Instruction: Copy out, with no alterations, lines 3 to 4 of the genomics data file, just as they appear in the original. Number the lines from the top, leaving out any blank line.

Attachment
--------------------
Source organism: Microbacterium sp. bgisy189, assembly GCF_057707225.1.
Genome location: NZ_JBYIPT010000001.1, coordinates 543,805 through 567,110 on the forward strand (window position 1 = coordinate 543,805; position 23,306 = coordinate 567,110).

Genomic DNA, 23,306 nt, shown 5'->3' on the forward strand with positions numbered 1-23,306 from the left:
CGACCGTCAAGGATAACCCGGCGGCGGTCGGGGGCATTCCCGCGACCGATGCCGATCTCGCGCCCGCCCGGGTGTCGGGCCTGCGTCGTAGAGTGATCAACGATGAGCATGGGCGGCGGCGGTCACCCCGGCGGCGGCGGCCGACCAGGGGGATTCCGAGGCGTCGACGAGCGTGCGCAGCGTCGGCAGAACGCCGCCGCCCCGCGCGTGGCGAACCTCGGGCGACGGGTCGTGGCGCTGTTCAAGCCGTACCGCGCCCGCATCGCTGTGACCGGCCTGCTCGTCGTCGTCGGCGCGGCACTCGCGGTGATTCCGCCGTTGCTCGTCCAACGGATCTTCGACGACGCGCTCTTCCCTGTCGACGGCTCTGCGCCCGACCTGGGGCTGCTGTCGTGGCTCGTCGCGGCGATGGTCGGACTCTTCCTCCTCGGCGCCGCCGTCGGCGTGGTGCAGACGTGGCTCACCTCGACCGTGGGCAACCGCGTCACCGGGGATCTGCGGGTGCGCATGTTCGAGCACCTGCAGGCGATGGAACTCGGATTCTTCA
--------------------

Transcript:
Genomic DNA, 23,306 nt, shown 5'->3' on the forward strand with positions numbered 1-23,306 from the left:
CGACCGTCAAGGATAACCCGGCGGCGGTCGGGGGCATTCCCGCGACCGATGCCGATCTCGCGCCCGCCCGGGTGTCGGGCCTGCGTCGTAGAGTGATCAACGATGAGCATGGGCGGCGGCGGTCACCCCGGCGGCGGCGGCCGACCAGGGGGATTCCGAGGCGTCGACGAGCGTGCGCAGCGTCGGCAGAACGCCGCCGCCCCGCGCGTGGCGAACCTCGGGCGACGGGTCGTGGCGCTGTTCAAGCCGTACCGCGCCCGCATCGCTGTGACCGGCCTGCTCGTCGTCGTCGGCGCGGCACTCGCGGTGATTCCGCCGTTGCTCGTCCAACGGATCTTCGACGACGCGCTCTTCCCTGTCGACGGCTCTGCGCCCGACCTGGGGCTGCTGTCGTGGCTCGTCGCGGCGATGGTCGGACTCTTCCTCCTCGGCGCCGCCGTCGGCGTGGTGCAGACGTGGCTCACCTCGACCGTGGGCAACCGCGTCACCGGGGATCTGCGGGTGCGCATGTTCGAGCACCTGCAGGCGATGGAACTCGGATTCTTCA